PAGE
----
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Unlocking TradFi with DeFi at Singapore Fintech Festival


Throughout the Singapore Fintech Festival, there was a big emphasis on decentralised finance (DeFi). Most speakers in attendance were extremely bullish on the potential of innovation in finance and digital assets, as were regulators and policymakers such as Lawrence Wong, the Deputy Prime Minister of Singapore. However, there was also widespread agreement that regulation must play a role in this development. There was a sense that DeFi must operate in close association with the traditional finance industry (TradFi) and adopt some of its practices.

This was discussed in more depth by an expert panel chaired by Alan Lim, Head of the Fintech Infrastructure Office at the Monetary Authority of Singapore. He brought together industry leaders Umar Farooq, CEO of Onyx by JP Morgan, Han Kwee Juan, Group Head of Strategy and Planning at DBS Bank, and Fernando Luis Vazquez Cao, CEO of SBI Digital Assets Holdings, to discuss how DeFi can “unlock” TradFi.

Farooq began the panel by emphasising that DeFi is “fundamentally, an opportunity for us to reassess how infrastructure works, end-to-end, and across all assets.” He said that the evolution of DeFi has led to the emergence of blockchain-based securities, commodities, and other financial instruments, all of which essentially represent “a future cash flow stream.” The opportunity, then, is “to standardise the actual data representation of these things” and operate them on the same technology. From an infrastructure perspective, DeFi could therefore help TradFi become much more flexible, fast, and liquid – and perhaps even encourage the emergence of new asset classes altogether as a result.

Juan picked up on many of the same ideas. He sees DeFi as digitalising TradFi: not a complete revolution in financial services as such, but rather an opportunity to make existing assets and trading practices better and more effective. Juan told the Singapore Fintech Festival that the opportunity from tokenised assets is “to represent [traditional] assets in a digital form”

“That allows the technology – blockchain and smart contracts – to be embedded and thereby allows you to benefit from the efficiency you see via the blockchain,” he added.

Of course, if and when traditional financial institutions begin to embrace crypto and DeFi solutions fully, regulation will need to adapt. Juan mentioned that regulators are increasingly beginning to look at the idea of “smart contract auditing.” This refers to a practice whereby smart contracts are programmed in such a way that ensures transactions and trades comply entirely with regulations. He also argued that there will need to be a solution to AML issues that arise from the fact that DeFi wallets are usually “anonymised.” Assuaging these concerns – and ensuring that bad-actors can be held accountable for illicit activity on the blockchain – will be key to “unlocking” TradFi with DeFi.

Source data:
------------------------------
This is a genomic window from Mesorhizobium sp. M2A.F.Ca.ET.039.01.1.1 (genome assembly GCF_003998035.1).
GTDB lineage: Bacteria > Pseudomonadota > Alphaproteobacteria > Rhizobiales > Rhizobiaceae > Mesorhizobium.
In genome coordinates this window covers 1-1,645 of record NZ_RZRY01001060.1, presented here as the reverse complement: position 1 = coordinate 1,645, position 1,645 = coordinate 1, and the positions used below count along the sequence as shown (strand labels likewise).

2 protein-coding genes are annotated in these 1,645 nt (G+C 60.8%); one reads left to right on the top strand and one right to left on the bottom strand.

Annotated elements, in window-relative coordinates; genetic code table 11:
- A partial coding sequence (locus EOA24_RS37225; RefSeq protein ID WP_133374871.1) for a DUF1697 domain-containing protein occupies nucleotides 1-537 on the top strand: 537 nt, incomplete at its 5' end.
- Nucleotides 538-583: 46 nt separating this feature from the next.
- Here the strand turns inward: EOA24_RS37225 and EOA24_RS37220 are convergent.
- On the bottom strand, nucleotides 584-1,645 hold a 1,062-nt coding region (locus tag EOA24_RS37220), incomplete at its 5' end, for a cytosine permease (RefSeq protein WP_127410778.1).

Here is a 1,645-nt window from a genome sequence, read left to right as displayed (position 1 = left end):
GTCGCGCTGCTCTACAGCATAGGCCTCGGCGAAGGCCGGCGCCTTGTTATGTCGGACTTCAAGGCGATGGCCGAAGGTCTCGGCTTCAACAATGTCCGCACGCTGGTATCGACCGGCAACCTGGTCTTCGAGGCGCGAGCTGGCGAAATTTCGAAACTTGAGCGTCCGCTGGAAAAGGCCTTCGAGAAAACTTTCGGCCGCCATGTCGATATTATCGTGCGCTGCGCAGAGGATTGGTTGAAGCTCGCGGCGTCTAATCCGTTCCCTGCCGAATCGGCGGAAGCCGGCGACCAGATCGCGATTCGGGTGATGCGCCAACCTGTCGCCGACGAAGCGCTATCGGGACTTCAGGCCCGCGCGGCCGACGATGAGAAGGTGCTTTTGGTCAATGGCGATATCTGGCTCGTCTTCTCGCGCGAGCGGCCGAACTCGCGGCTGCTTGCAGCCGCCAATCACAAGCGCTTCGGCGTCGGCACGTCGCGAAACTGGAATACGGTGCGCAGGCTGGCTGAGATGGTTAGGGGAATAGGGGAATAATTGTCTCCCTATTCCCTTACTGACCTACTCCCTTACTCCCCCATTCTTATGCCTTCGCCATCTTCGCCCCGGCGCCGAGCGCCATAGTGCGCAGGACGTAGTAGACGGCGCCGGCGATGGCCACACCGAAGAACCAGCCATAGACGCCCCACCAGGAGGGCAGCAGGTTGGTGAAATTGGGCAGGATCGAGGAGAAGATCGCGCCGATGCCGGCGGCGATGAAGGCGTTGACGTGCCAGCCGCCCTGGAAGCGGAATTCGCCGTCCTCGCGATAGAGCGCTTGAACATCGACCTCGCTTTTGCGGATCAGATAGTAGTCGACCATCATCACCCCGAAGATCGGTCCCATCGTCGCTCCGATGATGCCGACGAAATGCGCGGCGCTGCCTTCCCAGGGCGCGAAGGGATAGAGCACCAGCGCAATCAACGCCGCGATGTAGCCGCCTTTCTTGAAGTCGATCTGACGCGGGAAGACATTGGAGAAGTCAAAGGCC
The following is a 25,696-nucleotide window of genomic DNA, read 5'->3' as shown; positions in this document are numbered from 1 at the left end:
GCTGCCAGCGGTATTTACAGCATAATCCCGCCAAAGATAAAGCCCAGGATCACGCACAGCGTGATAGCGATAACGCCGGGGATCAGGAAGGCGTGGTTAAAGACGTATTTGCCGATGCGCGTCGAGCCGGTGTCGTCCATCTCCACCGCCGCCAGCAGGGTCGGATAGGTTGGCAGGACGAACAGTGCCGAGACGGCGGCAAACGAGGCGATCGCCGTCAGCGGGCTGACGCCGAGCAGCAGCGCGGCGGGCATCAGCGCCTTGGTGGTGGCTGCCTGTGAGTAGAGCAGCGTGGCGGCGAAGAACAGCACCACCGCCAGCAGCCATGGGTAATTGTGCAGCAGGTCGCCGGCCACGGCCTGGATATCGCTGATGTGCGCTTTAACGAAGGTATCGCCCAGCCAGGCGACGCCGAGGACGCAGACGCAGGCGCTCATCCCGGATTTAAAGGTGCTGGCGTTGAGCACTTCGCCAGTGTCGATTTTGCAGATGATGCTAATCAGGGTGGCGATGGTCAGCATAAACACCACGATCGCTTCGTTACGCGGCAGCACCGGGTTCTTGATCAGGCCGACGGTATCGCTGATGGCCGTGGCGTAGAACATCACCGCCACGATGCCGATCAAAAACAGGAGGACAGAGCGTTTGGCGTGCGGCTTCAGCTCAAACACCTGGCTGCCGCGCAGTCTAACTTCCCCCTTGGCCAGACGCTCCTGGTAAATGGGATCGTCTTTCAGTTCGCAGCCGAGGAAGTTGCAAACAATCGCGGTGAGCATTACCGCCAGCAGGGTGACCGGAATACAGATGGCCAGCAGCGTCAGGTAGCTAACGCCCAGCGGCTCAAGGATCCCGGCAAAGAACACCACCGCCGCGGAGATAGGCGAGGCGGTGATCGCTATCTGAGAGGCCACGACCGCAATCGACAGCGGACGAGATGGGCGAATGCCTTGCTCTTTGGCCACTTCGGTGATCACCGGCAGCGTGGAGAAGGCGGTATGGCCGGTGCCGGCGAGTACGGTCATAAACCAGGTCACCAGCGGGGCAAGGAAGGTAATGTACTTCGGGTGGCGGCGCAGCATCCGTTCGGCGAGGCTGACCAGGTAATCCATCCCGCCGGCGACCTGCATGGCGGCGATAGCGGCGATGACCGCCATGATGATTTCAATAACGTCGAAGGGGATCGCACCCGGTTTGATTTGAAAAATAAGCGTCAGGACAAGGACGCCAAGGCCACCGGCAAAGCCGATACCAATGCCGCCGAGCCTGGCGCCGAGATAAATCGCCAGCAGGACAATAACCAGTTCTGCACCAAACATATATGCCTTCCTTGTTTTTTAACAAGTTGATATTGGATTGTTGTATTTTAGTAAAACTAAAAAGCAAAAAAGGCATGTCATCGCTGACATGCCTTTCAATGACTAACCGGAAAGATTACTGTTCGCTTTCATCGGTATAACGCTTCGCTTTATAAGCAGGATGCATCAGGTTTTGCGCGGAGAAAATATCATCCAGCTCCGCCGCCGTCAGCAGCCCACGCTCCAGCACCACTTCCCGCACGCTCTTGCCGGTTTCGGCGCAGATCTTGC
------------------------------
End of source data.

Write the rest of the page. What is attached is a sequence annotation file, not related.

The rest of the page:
Interestingly, Cao suggested that the industry has been somewhat complacent in this regard so far. He said that they suffered from “an embarrassment of riches.” All at once, digital asset companies suddenly had the necessary licences to operate in Singapore, the US, Japan, and other major jurisdictions. They had the capital. The journey to mass adoption seemed seamless, even inevitable. But now it’s clear that the DeFi space will need to work harder in order to be accepted widely, both when it comes to retail investors and traditional financial institutions.

Cao argued that, despite its many potential benefits, DeFi is “a source of systemic risk” and therefore “a governance layer” needs to be added on top. He argued the key obstacle to integration with TradFi is establishing these crucial “risk controls” and putting them in place effectively. “We’re not quite there yet, but we’re willing to give it a try.”

According to these three panelists, the future of DeFi is in adding value to TradFi. The potential benefits are there for all to see: greater efficiency, greater speed, greater flexibility, and more innovation. But to get institutional acceptance, the DeFi industry will have to respond to a number of lingering concerns. Getting proper regulatory practices and governance standards in place will be critical if DeFi is to find a home in the world’s most important financial institutions.

Author: Harry Clynch

#DeFi #TradFi #Singapore #SFF2022

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